The Blackstone campaign is currently the 'main game' I am running. I has been ongoing for 3 years and is still strong. I use 2nd Edition AD&D with all the Player's Option books but not all of the options allowed.
The main differences for casters are I allow customized magic-users and clerics and that I use the spell point system as detailed in Spells and Magic for all casters and conditional modifiers for Clerics.
I originally added this to the campaign for three reasons - I like the flexibility the spell point system gives casters; the conditional modifiers add some depth to religion; and I have a major campaign artifact based on the system that s a huge plot driver.
Unfortunately, I now wish I hadn't used the spell point system! The party consists of a Human Thief, a Human Magic-user (Generalist), a Human Magic-User (Fire Elementalist), a Human Fighter, and a Half-Elven Cleric/Magic-user. That's right, 3 of the 5 are spell casters. This means that the group sits down about 40 minutes before play is scheduled and spends all of that time selecting spells. Even with lists of default spells the desire to customize your spell list is too great and the point system really encourages min/maxing to squeeze out very possible spell. Toss in high stats (bonus points), specialization (points that can only be used for particular types of spells), and the cleric of a God of Magic (casting his clerical spells sometimes costs more points, other times it costs less, resulting in 'left over' points that can be used for all sorts of mischief) and it is a major headache before and during each session.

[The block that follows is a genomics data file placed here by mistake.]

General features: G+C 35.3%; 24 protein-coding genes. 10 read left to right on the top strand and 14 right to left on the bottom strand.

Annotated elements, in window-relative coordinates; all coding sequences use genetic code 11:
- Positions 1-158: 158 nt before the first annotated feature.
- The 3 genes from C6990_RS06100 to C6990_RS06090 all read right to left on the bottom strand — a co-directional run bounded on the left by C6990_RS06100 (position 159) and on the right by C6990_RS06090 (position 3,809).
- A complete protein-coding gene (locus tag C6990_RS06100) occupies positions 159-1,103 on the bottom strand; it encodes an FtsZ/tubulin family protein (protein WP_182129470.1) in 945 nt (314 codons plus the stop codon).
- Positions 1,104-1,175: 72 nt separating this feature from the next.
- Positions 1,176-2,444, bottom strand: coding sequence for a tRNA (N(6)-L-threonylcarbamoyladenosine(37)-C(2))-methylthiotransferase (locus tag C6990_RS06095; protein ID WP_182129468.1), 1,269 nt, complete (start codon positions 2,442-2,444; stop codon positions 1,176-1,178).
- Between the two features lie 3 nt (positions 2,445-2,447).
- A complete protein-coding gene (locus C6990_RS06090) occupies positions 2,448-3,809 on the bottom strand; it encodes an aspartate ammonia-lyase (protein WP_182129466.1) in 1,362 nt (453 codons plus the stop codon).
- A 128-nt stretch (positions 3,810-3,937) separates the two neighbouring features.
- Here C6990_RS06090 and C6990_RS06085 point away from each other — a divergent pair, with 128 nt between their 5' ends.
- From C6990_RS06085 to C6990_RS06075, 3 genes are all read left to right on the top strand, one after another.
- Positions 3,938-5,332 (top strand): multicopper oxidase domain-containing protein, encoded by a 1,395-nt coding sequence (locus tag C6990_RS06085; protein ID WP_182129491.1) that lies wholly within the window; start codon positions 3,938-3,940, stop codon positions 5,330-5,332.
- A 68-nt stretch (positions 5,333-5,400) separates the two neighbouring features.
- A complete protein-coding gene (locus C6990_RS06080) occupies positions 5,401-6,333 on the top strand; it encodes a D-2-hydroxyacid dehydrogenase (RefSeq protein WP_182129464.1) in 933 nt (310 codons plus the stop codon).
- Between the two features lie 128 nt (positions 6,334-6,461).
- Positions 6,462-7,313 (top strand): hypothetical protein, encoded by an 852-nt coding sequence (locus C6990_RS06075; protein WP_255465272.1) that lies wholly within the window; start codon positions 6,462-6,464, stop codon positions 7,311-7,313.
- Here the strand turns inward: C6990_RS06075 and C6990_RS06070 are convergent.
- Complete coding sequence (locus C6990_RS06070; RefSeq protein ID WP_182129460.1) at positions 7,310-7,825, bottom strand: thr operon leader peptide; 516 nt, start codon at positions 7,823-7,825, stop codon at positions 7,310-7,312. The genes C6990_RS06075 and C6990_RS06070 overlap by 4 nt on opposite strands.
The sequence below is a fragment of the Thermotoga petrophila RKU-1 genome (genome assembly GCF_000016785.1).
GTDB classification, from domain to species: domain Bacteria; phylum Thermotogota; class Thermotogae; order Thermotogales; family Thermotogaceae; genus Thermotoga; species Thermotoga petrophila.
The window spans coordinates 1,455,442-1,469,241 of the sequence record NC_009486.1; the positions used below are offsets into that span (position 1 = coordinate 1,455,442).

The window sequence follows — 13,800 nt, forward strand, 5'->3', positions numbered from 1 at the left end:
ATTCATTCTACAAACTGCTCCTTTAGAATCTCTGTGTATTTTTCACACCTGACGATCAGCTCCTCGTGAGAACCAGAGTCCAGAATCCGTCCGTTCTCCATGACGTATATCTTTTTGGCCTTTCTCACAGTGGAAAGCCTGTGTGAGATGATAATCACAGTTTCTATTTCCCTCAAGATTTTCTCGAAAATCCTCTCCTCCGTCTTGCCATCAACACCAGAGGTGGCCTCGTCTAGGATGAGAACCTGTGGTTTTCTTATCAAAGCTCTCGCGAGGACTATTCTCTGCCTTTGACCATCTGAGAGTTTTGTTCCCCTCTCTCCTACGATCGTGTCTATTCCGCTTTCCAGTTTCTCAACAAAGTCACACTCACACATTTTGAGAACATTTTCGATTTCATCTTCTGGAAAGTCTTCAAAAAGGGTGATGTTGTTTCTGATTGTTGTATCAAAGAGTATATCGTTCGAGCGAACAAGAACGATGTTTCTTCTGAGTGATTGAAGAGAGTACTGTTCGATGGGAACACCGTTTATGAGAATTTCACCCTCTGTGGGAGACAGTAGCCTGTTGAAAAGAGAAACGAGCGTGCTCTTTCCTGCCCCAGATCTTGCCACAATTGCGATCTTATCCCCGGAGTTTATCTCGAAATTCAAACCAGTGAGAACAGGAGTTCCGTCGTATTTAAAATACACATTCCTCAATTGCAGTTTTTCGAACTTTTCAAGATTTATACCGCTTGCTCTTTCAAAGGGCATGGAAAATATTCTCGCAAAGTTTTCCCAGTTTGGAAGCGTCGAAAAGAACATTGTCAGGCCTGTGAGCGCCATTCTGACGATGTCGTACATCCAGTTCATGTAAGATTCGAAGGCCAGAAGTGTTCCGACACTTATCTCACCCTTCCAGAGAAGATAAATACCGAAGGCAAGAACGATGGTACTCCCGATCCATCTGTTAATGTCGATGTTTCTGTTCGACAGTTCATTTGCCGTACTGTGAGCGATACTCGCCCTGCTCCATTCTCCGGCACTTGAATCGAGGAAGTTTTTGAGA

For more goodness, this means I have to do the same for all spell casting NPCs!
Now, I have no issue with point systems per se; Rolemaster is probably my favorite magic system and it is all about points, discounts, and arcane rules. No, my problem is that it drastically changes D&D - character creation, development, and play are all very different. A spell casting character with a good knowledge of the point system 'punches above his weight' and should be counted 1 to 5 levels higher (depending on overall level) for purposes of adventure planning. And, in the end, it isn't vancian enough to match the rest of AD&D. Magic items end up not working properly (Rings of Wizardry are the obvious issue, but what about a Pearl of Power? Incense of Meditation?).
I will not use the spell point system in AD&D again, but I will keep it in the Blackstone campaign. Why? It is part of the woof and weave of that world, now, and besides - I still have that plot-driving artifact lurking about.